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Why can't I stop binge watching daily vlogs?

Whether it’s voyeurism or distraction, watching a stranger’s mundane life unfold via short videos is strangely soothing

A new crop of content creators is offering a slice of their life in a not so tightly edited form.
A new crop of content creators is offering a slice of their life in a not so tightly edited form. (Unsplash)

Sneha Jain woke up late this Tuesday. In the morning rush, the 20-something Mumbai resident headed to her fashion college in Crocs, not the best decision, according to her, in “Bombay winter” season. She decided to take an auto instead of the local train to avoid missing her 10.30am lecture. After class, she had her favourite dosa for breakfast at a nearby kiosk. By 4pm, she was in the local train, headed back home. She broke her journey to grab a McDonald’s soft serve and then took an autorickshaw home. For dinner, she made instant noodles. The next two hours were spent watching Reels, reading a book. Close to midnight, she told her 76,000 Instagram followers, “Goodnight. Kal milte hai (let’s meet tomorrow).”

Welcome to the life of daily vloggers. This new crop of content creators follows the old “Day In My Life” formula, offering a play-by-play account of what they did during the day on social media. But unlike the aesthetically pleasing, Pinterest-inspired daily vlogs that we became used to during the pandemic, this new batch is offering a slice of their life in a not so tightly edited form. Out with the colourful salad bowls, clean beds, step-by-step beauty routines and regimented way of spending time. In are messy dressing tables, shabby hair and sleeping with make-up on.

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“When it comes to vlogging in India, shooting with drones, different cameras and keeping the aesthetics in mind has taken a backseat in the past few months,” agrees Rohit Raj, the founder and chief executive of BB ki Vines Productions, a production house. He has worked in the content creator economy for over 10 years. “People, especially youngsters, want to film on the go. Vlogging requires too much effort with editing, adding music, filming. Creators don’t want to invest so much time; they are more concerned with putting content out every day, and that’s what keeps their videos more real.”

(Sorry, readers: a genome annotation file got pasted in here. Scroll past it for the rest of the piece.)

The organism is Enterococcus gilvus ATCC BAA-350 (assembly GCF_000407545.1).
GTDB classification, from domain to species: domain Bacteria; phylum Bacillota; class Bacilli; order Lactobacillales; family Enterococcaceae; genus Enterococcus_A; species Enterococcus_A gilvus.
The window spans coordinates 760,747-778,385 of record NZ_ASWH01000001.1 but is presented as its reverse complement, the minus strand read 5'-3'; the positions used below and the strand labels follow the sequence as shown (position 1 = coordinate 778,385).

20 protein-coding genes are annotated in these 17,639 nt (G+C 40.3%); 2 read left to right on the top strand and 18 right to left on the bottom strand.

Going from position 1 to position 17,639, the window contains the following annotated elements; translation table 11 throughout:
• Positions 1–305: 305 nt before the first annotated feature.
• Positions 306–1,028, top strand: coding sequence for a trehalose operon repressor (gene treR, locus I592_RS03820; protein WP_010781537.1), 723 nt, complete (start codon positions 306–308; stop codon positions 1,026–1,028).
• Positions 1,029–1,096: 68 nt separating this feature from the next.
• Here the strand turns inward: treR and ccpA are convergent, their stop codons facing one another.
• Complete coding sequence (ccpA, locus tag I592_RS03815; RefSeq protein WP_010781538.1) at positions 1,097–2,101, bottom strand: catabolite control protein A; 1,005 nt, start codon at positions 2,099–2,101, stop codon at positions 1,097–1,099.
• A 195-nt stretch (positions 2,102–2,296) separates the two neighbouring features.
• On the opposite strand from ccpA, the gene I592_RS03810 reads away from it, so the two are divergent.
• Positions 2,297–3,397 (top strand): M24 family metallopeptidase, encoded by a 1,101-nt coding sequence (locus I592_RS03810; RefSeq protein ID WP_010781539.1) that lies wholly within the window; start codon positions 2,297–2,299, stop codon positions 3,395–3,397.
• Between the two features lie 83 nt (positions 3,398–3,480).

And that’s what makes them more attractive. Every day, I get close to 10 alerts telling me that different vloggers have posted Reels. In those two-three hours, I know what Jain ate for breakfast. I, along with 32,000 others on Instagram, also learn that Delhi-based Miss Suman, who uses only one name, was upset over something her brother said and decided to spend some time putting on Korean make-up with her mother. And Goldie, a Golden Retriever in Germany, much to the dismay of his 100,000 Instagram followers, had a fever and didn’t accompany his pet parent to the office.

What I don’t know is why I am hooked to them. Of course, there’s voyeurism in seeing how people live their real lives. Plus, watching someone else’s day go by can help you zone out from your own mundane life. It’s mind-numbing entertainment as well.

It’s a source of pleasure, explains Raj. “Watching daily vlogs is like watching Big Boss. You get to see the inside world of strangers, their family, their way of living... it’s a world far away from you and it’s entertaining,” he says. “These vlogs are programmed to come at a fixed time every day. So, in a way, the follower gets into a habit of expecting fresh content at that hour. Plus, when you see regular people become big and famous (through endorsements, etc.), you feel happy for them. It’s like you helped an unknown person become known.”

Perhaps the biggest draw of these “real” Reels is that, at heart, they raise a question we ask ourselves every other day: What are we doing with our lives?

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